coping with negative thoughtsDid you know that the average person has about 12,000 to 60,000 thoughts per day (side note: if you reacted, “That’s one heck of a range!” so did I). Of those thoughts, 80% were negative, and 95% were exactly the same repetitive thoughts.

Lots of negativity, huh? So, what do we do with all of it, given that these types of thoughts are entirely useless (unless you’re in some kind of danger)? They can create imaginary drama in our lives, and bring us no good. 

This is a quote that initially got me thinking about all of this: 

 “People seldom think about what they think about. They think about how they feel. They think about what they do. But what is causing what they feel and what they do is seldom what they think about. What do you think about that?” – Dr. Maxie Maultski

I know that sounds a little bit like a Dr. Seuss riddle, but re-read it a few times and take a few minutes to digest it. 

Even if we know that most of our negative thoughts will never come to fruition, they still bog us down. What a waste! And, in challenging times (like the ones we’re in now), controlling these thoughts can become even more difficult.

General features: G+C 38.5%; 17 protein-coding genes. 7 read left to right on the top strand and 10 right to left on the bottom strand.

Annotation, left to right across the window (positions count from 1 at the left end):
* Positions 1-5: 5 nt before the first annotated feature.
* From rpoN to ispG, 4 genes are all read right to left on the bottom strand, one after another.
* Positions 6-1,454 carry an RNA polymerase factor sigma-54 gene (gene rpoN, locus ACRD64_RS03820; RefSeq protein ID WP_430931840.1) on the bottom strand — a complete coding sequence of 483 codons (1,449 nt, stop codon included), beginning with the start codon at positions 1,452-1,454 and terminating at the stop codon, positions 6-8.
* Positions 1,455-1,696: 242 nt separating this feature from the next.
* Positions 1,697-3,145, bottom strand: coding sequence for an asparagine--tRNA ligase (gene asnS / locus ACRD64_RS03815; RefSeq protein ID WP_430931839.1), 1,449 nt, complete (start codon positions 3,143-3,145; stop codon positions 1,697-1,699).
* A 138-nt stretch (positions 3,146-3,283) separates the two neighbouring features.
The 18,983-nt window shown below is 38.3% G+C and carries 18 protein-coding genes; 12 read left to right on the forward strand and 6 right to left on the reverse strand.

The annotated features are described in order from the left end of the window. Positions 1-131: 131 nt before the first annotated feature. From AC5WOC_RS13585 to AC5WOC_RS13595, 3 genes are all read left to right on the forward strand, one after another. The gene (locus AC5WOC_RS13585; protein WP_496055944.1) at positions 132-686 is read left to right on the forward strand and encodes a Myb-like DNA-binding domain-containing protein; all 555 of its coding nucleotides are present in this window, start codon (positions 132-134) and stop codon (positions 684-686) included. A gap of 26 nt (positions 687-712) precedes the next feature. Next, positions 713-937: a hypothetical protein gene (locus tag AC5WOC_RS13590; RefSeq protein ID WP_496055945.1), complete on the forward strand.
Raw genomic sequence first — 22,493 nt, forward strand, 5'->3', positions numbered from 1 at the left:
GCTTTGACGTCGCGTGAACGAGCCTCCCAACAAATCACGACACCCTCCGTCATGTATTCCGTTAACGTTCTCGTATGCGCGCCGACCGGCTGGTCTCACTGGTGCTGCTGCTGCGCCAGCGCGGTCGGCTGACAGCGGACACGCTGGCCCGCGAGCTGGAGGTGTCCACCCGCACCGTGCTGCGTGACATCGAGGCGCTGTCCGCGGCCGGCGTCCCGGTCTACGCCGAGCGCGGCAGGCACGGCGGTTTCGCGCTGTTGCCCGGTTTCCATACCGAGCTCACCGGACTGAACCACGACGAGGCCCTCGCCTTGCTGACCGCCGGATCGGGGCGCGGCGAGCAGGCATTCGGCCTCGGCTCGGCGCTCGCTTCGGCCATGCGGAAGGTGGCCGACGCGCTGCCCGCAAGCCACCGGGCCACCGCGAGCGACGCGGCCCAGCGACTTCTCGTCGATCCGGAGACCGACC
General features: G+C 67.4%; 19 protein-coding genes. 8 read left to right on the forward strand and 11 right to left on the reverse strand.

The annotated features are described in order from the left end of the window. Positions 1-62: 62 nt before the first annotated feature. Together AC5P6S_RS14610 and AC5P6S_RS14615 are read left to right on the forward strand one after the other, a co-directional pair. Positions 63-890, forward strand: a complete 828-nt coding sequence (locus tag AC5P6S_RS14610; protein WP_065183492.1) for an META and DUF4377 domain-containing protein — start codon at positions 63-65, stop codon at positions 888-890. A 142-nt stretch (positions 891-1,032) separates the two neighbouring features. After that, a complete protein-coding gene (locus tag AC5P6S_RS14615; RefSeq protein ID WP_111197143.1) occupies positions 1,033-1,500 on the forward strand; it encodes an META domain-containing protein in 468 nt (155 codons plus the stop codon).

I digress, but before I move on, one bit of advice: stop watching the news! We have enough negative thoughts without adding more fuel to the fire. 

Here’s the story I wanted to share with you. When my daughter was young and wasn’t feeling well, we would either play “I Feel Good” by James Brown or my wife, and I would sing it (yes, we’d sing it!). 

I feel good. Dadadadada… 

Most times, our daughter just looked at us like we were nuts, but other times, she would join in and sing with us. For us, this exercise was a negativity interrupter – replacing the negative with some positive.  

Still, to this day, when I have those negative thoughts, I interrupt them. When I look in the mirror and say to myself, “Your hair is so white,” instead of thinking I’m old (negative!), I interrupt that thought by reminding myself that it looks distinguished. 

So, try using a negativity interrupter. 

 “The market is horrible.” Stop the negative thought with an interrupter about a positive lesson you learned from a previous time when the market wasn’t fantastic! 

“My business is falling apart.” Stop the negative thought and reach out to someone who might be able to offer some positive feedback or advice. 

Breathing is also a simple and easy 😉 negativity interruptor! Find a breathing technique and do it. I promise it works. Don’t know how? Just go to Google and search “breathing techniques for stress.” 

 And, if that doesn’t work, fake it and sing as loud as you can, “I feel good. Dadadadada…” 

 At least at that ridiculous moment, you won’t be thinking that negative thought you had in your head.

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